During 2017, over 810 mothers used to die per day due to easily preventable causes related to pregnancy and childbirth. Of these mothers, around 94 percent were found to be in low and middle income countries while Ethiopia, Sub-Saharan countries and South Asian countries constitute over 86 percent. Sadly, mothers between the ages of 10-14 were the most vulnerable ones, said Netsanet Belete, Maternal Health Program Officer within the Ministry of Health (MoH).
According to World Health Organization (WHO), 462 per one thousands mothers die in developing countries while 11 per 100 thousand mothers die in developed nations. The figures indicate there is injustice, lack of quality and accessibility problems in health services.
Cognizant of this fact, the approved Sustainable Development Goals (SDGs) of the WHO plans to make maternal mortality 70 per 100 thousand mothers in 2030. Similarly, it emphasized that no country should register twice the average of the international level of maternal mortality, she noted.
In Ethiopia, around 402 per 100 thousand mothers die during childbirth. To this effect, a plan is set to minimize maternal mortality to 279 by 2025, said Netsanet.
There are about three major causes of maternal mortality in Ethiopia; which are severe bleeding after childbirth, infection and high blood pressure during pregnancy. Unfortunately, there are also other factors that hinder most mothers from getting the medical service they need to get during pregnancy, prenatal and postnatal times. These factors are known to be the three delays, as to her.
The first delay is recognizing a problem and deciding to seek care. In this regard, the low status of women, poor understanding of complications and risk factors in pregnancy, unaware when to seek medical help coupled with previous poor experience of health care and financial implications are said to be the major problems.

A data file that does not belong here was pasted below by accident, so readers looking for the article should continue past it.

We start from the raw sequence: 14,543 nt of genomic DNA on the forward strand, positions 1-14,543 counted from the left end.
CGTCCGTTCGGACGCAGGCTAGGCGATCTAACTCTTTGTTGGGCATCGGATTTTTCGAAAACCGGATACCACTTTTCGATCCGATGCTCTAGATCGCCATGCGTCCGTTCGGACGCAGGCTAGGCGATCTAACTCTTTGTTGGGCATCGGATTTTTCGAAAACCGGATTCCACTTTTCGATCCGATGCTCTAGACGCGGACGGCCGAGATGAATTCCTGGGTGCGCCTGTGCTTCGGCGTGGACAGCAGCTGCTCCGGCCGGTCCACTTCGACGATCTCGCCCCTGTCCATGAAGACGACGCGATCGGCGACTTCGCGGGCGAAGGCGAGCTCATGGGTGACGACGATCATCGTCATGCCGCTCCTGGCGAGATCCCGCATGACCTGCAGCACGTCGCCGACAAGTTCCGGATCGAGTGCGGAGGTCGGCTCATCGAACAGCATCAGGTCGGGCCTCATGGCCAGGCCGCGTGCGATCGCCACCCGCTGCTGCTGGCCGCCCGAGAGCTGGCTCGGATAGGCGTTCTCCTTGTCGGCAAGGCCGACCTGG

As to Netsanet, distance to health centers and hospitals, cost of transportation, poor roads and infrastructure, conditions like geographical location such as mountainous terrain, rivers are said to be the second delay factors that poorly contribute to reaching a facility that provides an appropriate level of care.
Receiving adequate and appropriate care is the third delay. Poor facilities and lack of medical supplies inadequately trained and poorly motivated medical staff, insufficient referral systems, among others are mentioned as the other limitations, she added.
Safe maternity care means ensuring all women receive the care and necessary information they need to get to be safe and healthy throughout pregnancy to childbirth and even in postnatal. The safe motherhood campaign was first launched in Nairobi, Kenya during a health forum held in 1987. In Ethiopia, it is being celebrated for 16th time under the motto “Let us join hands to curb maternal mortality due to postpartum hemorrhage”.
According to her, the day is observed every year to reduce maternal mortality and making safe motherhood a priority at all levels through bridging the gap and addressing the decision making bodies regarding the health condition of mothers, creating awareness on society regarding safe motherhood, and making concerned bodies give emphasis about the matter.